The Dying Game by Asa Avdic (4 stars) – It’s really hard to classify The Dying Game into a single genre; if I tried, I’d have to say that it’s sort of a futuristic dystopian spy mystery/thriller without being fully any one of those things. In the world of The Dying Game, the Soviet Union never fell, and Sweden is one of the countries that’s been annexed. Our protagonist is working for the government when she’s asked to go on an unusual assignment: to travel to an isolated island with a group of potential applicants for a position with a mysterious organization, and to fake her own death and then judge the applicants on their responses to a crisis situation. Except that things don’t go as planned, and as conditions deteriorate on the island, we learn more about our protagonist’s mysterious past. It’s fast-paced and addicting to read, and it had a great amount of weirdness for someone like me who isn’t always interested in traditional thrillers.

We Are Never Meeting in Real Life by Samantha Irby (3.5 stars) – A funny yet moving personal essay collection that I really enjoyed. I highly recommend the audiobook, which is read by Irby herself.

Ace of Shades by Amanda Foody (3.5 stars) – I really enjoyed this book! Enne Salta travels to the nefarious City of Sin searching for her missing mother and has to struggle to keep herself alive in an environment unfamiliar to someone raised to be a lady. Along the way she meets Levi Glaisyer, a young street lord who she convinces to help her in her search, and also learns a lot about her and her mother’s mysterious pasts.

This book is getting a lot of comparison to Six of Crows, but they are definitely not the same book; their main similarity is that they both are set in cities in fantasy worlds and deal with street gangs. The similarities really end there (and Enne and Levi would definitely not come out well in a fight against the Six of Crows gang) but I still really liked this one. Great worldbuilding, likable characters, and a really cool magic system where everyone inherits abilities from each parent, and unique powers run through family lines that are used to secure power for their wielders.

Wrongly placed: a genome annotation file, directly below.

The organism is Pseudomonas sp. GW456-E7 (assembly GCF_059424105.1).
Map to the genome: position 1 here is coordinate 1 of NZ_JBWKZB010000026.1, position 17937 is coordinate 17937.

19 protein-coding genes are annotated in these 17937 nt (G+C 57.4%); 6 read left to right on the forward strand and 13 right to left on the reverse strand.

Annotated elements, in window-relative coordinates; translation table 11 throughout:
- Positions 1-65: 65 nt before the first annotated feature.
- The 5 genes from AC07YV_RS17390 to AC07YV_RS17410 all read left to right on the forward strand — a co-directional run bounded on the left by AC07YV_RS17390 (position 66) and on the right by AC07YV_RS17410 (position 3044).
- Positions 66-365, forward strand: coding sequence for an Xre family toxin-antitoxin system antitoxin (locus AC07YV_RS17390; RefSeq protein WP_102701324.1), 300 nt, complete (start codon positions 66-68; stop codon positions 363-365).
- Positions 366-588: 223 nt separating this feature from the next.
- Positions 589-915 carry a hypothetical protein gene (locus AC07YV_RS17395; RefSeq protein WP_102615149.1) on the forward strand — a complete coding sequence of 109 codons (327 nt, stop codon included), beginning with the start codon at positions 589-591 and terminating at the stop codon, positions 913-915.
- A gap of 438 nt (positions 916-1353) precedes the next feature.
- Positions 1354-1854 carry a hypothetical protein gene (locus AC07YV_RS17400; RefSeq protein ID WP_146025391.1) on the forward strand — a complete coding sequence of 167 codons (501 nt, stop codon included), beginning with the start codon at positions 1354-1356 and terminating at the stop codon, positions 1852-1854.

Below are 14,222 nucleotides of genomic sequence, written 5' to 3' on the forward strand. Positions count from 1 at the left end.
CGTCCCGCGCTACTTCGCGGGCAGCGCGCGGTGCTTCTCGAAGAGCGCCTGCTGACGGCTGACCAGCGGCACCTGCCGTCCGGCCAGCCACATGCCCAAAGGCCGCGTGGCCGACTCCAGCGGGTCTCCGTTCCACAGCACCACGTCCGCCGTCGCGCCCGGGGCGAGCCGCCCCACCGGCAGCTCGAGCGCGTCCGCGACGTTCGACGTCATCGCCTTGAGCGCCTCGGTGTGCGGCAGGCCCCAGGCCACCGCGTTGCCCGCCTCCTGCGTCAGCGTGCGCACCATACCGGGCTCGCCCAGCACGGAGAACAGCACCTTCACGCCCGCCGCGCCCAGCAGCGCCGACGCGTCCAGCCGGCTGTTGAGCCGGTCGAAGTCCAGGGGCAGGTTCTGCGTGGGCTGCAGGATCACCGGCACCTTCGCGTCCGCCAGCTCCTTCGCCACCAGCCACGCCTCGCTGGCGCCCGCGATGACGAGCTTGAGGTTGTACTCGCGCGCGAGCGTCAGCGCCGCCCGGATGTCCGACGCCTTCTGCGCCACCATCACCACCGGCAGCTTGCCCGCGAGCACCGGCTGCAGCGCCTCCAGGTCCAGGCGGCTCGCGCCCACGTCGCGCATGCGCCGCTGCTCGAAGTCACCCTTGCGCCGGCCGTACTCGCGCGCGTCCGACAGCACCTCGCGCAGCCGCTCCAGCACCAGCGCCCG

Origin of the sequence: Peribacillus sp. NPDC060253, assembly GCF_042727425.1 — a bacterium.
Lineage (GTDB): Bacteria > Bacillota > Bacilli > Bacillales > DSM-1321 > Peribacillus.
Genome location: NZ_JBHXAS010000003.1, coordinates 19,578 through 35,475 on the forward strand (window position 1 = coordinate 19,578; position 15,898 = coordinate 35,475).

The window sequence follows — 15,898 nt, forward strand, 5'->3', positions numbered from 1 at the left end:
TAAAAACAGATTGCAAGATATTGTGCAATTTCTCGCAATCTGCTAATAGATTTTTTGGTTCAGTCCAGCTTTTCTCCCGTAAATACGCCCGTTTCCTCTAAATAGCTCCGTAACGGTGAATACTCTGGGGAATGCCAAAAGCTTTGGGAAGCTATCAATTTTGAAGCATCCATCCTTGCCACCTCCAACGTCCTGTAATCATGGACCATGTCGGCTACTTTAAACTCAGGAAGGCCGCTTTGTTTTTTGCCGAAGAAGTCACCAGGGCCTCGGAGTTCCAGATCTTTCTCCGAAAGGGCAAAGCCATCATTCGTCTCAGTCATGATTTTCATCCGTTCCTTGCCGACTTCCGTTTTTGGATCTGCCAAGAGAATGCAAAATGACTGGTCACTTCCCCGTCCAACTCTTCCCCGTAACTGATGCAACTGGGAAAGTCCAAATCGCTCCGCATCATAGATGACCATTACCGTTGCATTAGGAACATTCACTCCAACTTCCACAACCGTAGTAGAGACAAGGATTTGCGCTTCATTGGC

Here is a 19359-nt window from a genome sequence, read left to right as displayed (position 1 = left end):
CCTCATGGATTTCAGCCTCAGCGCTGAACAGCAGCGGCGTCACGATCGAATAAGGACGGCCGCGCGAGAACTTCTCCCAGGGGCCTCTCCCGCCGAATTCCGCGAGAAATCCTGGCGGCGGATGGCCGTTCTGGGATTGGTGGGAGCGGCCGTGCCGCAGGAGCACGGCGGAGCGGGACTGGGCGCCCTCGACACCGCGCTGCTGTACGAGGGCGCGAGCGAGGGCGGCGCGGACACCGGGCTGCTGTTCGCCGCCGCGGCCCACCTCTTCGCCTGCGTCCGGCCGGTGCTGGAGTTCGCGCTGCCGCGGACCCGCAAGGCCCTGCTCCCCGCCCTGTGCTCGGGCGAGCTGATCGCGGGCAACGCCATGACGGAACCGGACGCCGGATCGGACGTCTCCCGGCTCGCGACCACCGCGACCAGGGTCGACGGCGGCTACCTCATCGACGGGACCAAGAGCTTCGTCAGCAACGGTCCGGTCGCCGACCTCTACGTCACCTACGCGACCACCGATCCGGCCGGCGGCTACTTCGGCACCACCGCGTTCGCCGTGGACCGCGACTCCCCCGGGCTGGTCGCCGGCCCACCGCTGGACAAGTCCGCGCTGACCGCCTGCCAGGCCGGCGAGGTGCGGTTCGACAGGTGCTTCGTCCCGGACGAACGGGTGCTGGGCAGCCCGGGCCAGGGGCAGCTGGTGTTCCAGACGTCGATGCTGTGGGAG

Between the Sea and Stars by Chantal Gadoury (3 stars) – I received an eARC of Between the Sea and Stars from the publisher in exchange for an honest review. You can see my full review here.

May Reading Wrap-Up

May is over and it ended quite awhile ago! I’m very late with this wrap-up, but I have good reasons (sort of…).

So May was a pretty crazy month in general for me; one of my good friends got married in Arizona, so another friend and I flew there and then took a road trip to the Grand Canyon and then Sedona before going to her wedding. It was a lot of fun, and between packing, traveling, and a crazy month at work, May really flew by. And then I spent the first few days of June at BookCon (I’ll have a post up about my experience soon! Spoiler alert: it was fantastic 🙂 ) and then another crazy week at work leading up to a trip to the Outer Banks of North Carolina for a week at the beach with friends. But now I’m finally trying to get caught up with bookish things, so here’s what I read in May: